Hudson 'Miracle' pilots reunite for NY flight
Posted September 30, 2009
Updated October 1, 2009
NEW YORK — "This is your captain, Chesley Sullenberger."
Passengers on two US Airways flights erupted in cheers when they heard those words from the cockpit Thursday.
"I was overwhelmed when I found out it was him," said Don Lambert, 61, of Fort Mill, S.C., who flew from Charlotte, N.C. to New York's LaGuardia Airport. "You feel like you have the best pilot in the world fixing to fly you to New York."
Sullenberger, the hero pilot who landed a disabled jetliner safely in the Hudson River on Jan. 15, was reunited with co-pilot Jeffrey Skiles on Thursday's flights, which marked his official return to flying for US Airways.
"It's good to be back in New York," Sullenberger said at a LaGuardia news conference. "And it's good to be back at work."
Sullenberger said the gratitude of passengers has been "an extraordinary gift." And he bestowed the same gift on his colleague.
“You were with me that day over the Hudson and you have my eternal gratitude for your skill and your courage. I could not have had a better colleague that day and since,” Sullenberger said to Skiles during a news conference in Charlotte.
Tempe, Ariz.-based US Airways had told reporters that Sullenberger's first flight would be later Thursday out of LaGuardia, but that wasn't true.
Airline spokesman Jonathan Freed acknowledged that the flight out of LaGuardia was actually Sullenberger's fourth time flying passengers since landing in the Hudson. He flew two flights Sept. 11 as part of his retraining process.
His flight Thursday morning from Charlotte was his first with Skiles.
When asked why US Airways released incorrect information, Freed said the flight out of LaGuardia was important because it was "symbolic" for the crew.
"It's the one that they're emotionally attached to," Freed said.
For Thursday's passengers, what mattered was the thrill of having Sullenberger at the controls.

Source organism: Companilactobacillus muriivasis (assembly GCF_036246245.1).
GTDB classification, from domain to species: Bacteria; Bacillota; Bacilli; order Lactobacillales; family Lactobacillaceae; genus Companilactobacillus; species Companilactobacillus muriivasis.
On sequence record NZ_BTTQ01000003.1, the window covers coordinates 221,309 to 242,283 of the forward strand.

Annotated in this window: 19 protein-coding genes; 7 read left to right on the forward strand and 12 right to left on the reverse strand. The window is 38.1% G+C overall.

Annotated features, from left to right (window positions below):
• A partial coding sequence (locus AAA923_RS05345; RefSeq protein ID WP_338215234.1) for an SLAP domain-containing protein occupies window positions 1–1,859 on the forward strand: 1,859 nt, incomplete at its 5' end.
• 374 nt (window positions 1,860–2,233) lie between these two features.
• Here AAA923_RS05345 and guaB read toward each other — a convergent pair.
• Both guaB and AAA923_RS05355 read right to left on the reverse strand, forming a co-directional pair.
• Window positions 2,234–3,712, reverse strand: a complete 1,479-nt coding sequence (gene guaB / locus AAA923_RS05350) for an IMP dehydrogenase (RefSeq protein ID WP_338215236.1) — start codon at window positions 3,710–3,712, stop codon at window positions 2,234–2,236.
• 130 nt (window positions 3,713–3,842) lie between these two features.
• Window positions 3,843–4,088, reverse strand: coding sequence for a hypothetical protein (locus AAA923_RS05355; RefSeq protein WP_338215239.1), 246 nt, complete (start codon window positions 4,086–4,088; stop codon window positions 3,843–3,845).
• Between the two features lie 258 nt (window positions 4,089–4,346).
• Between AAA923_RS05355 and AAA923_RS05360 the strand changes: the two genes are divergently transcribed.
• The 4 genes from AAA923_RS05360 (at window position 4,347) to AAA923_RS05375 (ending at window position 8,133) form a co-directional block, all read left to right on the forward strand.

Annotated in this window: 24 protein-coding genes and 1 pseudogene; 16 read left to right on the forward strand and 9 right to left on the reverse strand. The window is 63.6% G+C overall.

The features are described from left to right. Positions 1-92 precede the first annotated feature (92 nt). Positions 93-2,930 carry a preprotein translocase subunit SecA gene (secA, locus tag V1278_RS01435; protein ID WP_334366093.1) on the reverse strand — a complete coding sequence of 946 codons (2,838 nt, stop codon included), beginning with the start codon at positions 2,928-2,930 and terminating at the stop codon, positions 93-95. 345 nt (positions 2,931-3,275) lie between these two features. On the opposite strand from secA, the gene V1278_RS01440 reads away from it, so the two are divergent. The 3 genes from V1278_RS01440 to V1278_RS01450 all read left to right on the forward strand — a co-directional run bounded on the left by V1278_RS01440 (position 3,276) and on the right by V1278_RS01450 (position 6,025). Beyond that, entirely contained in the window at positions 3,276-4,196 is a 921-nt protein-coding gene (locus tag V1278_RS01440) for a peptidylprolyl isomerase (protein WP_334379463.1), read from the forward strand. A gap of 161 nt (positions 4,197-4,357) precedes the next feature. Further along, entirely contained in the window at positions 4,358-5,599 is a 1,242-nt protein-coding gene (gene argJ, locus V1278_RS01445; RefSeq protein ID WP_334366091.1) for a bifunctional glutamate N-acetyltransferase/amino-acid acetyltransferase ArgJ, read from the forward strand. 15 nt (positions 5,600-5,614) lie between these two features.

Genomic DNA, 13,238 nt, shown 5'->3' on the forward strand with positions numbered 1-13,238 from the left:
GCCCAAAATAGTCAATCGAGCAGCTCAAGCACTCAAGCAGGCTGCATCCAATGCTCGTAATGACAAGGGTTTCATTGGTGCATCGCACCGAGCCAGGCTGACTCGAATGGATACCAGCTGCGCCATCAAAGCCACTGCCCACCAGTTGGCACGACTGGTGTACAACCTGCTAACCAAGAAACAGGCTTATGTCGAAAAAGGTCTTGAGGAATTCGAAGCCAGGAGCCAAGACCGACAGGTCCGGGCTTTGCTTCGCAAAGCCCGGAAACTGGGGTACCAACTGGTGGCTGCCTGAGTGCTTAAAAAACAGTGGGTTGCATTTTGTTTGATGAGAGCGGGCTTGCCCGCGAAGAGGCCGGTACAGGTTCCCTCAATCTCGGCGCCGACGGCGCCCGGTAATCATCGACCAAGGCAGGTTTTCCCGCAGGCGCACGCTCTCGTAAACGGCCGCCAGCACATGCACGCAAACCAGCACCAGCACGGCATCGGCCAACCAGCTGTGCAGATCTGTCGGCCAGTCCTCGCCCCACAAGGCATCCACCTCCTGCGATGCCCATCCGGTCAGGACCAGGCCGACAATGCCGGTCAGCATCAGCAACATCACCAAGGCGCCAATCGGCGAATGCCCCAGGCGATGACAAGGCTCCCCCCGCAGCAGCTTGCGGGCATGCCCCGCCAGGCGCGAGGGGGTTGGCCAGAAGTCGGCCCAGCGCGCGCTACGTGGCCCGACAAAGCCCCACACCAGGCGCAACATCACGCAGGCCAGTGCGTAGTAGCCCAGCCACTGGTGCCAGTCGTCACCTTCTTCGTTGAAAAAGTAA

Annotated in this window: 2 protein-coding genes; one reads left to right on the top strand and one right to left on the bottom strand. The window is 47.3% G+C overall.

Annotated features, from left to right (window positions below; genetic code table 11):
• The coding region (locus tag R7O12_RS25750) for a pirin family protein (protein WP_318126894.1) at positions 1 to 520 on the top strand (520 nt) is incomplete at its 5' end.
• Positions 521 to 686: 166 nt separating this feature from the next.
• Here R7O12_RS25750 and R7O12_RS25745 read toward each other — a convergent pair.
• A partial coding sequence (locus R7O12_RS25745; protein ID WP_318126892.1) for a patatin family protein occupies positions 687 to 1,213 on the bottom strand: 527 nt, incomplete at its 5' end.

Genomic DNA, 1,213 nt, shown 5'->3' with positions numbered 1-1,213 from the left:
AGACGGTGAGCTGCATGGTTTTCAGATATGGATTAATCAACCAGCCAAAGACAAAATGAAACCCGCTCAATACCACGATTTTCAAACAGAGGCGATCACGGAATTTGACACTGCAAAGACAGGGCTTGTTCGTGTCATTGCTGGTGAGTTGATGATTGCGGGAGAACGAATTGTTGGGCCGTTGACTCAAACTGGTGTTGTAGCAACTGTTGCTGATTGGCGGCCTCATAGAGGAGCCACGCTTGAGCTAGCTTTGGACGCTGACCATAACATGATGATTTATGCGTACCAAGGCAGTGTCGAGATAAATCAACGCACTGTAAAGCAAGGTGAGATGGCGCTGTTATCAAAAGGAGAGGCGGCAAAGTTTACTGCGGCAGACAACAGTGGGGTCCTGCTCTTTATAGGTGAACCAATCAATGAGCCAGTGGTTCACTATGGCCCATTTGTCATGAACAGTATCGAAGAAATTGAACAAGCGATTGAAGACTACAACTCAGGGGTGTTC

"It was like everyone was taking their first flight," Jay Howard, 47, said after landing in his hometown of Charlotte.
He said he felt "lucky to be a part of history."
“When we got to the airport there were rumblings that he would be the captain of our flight and I actually saw him through the window hen I was boarding the plane,” said Aaron Ellison, after landing in Charlotte.
Jerome Griffin, 34, of Charlotte, said the landing Thursday afternoon "was one of the smoothest I've ever experienced."
Among the passengers waiting to board the flight from New York to Charlotte was Barry Leonard, who was on the Jan. 15 "Miracle on the Hudson" flight.
A Charlotte resident who works in Manhattan, Leonard said he was excited to retake that flight with Sullenberger and Skiles.
"I chose to do this; this is part of therapy for me," he said.
Sullenberger landed the Airbus A320 in the Hudson after a collision with a flock of geese killed power in both engines minutes after takeoff. All 155 people on board were saved, and "Sully" was celebrated as an American hero.
Now that he is back with US Airways he will make some regular flights and will supervise other pilots as part of the airline's safety management team.
He will probably hear applause and cheers whenever he makes announcements from the cockpit - something the self-effacing aviator sounded uncomfortable with.
"I may just have to stop mentioning my name," he said.